The five-year study will provide knowledge that can be used when implementing intervention programs and when prioritizing research and development efforts regarding HPV.
HPV is a sexually transmitted infection that can cause cervical cancer. HPV vaccines have been available since 2006, but less than 15 percent of girls and women in the world are fully vaccinated, and coverage is even lower in low- and middle-income countries.
The study was led by the International Vaccine Institute (IVI), which recently He set up an office in StockholmIn collaboration with researchers from the London School of Hygiene & Tropical Medicine (LSHTM), Department of Global Public Health At KI, partner institutions are in three countries in South Asia (Bangladesh, Nepal, and Pakistan) and five countries in sub-Saharan Africa (DRC, Ghana, Sierra Leone, Tanzania, and Zambia).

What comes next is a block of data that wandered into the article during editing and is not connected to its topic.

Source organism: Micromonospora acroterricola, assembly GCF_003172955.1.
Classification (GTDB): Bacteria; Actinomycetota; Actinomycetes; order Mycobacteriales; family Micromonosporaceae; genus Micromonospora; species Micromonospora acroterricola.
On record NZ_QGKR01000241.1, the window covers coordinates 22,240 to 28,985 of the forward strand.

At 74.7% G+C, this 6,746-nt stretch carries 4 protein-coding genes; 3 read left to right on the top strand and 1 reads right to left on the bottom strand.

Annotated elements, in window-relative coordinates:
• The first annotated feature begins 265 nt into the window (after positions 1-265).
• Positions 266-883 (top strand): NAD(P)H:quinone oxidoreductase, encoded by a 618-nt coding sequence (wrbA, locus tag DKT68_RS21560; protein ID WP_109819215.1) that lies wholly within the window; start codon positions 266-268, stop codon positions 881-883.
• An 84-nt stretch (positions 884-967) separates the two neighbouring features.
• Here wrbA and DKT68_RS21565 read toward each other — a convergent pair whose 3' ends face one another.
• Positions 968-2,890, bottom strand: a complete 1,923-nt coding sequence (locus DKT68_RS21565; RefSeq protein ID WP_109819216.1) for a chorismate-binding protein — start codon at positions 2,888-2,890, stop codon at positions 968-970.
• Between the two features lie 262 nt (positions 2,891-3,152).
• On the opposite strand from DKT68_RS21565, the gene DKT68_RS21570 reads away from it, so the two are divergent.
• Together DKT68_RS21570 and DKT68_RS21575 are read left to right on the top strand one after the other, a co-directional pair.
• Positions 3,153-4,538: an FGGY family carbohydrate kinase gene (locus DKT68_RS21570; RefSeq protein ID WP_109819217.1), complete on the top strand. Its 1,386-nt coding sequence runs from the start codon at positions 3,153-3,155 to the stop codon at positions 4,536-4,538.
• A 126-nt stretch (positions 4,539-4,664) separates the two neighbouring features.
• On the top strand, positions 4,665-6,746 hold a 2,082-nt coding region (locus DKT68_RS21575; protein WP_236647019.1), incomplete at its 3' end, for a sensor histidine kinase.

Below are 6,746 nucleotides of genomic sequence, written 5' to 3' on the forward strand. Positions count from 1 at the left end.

The project will focus on the global burden of HPV among girls and women aged 9–50 years in countries that currently have no limited data or that have not yet implemented national HPV vaccination programs or where implementation of such programs has been limited. . It will also include qualitative substudies led by KI’s research team to further understand how gender equality, including the empowerment of girls and women, affects HPV prevention, screening and access to treatment.
Gender inequality is a persistent obstacle
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